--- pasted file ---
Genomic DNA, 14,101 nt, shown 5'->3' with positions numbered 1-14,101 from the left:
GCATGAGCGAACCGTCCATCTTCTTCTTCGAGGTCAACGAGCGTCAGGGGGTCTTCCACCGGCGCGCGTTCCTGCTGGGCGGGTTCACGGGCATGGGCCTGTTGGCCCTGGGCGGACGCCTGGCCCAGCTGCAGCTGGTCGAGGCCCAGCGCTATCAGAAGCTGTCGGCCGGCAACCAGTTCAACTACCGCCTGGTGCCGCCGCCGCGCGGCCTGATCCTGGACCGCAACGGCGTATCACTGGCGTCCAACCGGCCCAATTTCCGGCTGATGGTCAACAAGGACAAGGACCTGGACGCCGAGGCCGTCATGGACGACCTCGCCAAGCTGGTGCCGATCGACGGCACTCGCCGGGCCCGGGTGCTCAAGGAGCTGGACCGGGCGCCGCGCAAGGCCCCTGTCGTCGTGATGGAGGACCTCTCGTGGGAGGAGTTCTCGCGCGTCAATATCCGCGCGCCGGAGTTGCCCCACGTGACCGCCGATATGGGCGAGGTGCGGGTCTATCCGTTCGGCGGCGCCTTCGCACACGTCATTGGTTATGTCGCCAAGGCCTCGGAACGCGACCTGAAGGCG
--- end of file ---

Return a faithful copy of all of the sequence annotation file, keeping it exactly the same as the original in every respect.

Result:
Genomic DNA, 14,101 nt, shown 5'->3' with positions numbered 1-14,101 from the left:
GCATGAGCGAACCGTCCATCTTCTTCTTCGAGGTCAACGAGCGTCAGGGGGTCTTCCACCGGCGCGCGTTCCTGCTGGGCGGGTTCACGGGCATGGGCCTGTTGGCCCTGGGCGGACGCCTGGCCCAGCTGCAGCTGGTCGAGGCCCAGCGCTATCAGAAGCTGTCGGCCGGCAACCAGTTCAACTACCGCCTGGTGCCGCCGCCGCGCGGCCTGATCCTGGACCGCAACGGCGTATCACTGGCGTCCAACCGGCCCAATTTCCGGCTGATGGTCAACAAGGACAAGGACCTGGACGCCGAGGCCGTCATGGACGACCTCGCCAAGCTGGTGCCGATCGACGGCACTCGCCGGGCCCGGGTGCTCAAGGAGCTGGACCGGGCGCCGCGCAAGGCCCCTGTCGTCGTGATGGAGGACCTCTCGTGGGAGGAGTTCTCGCGCGTCAATATCCGCGCGCCGGAGTTGCCCCACGTGACCGCCGATATGGGCGAGGTGCGGGTCTATCCGTTCGGCGGCGCCTTCGCACACGTCATTGGTTATGTCGCCAAGGCCTCGGAACGCGACCTGAAGGCG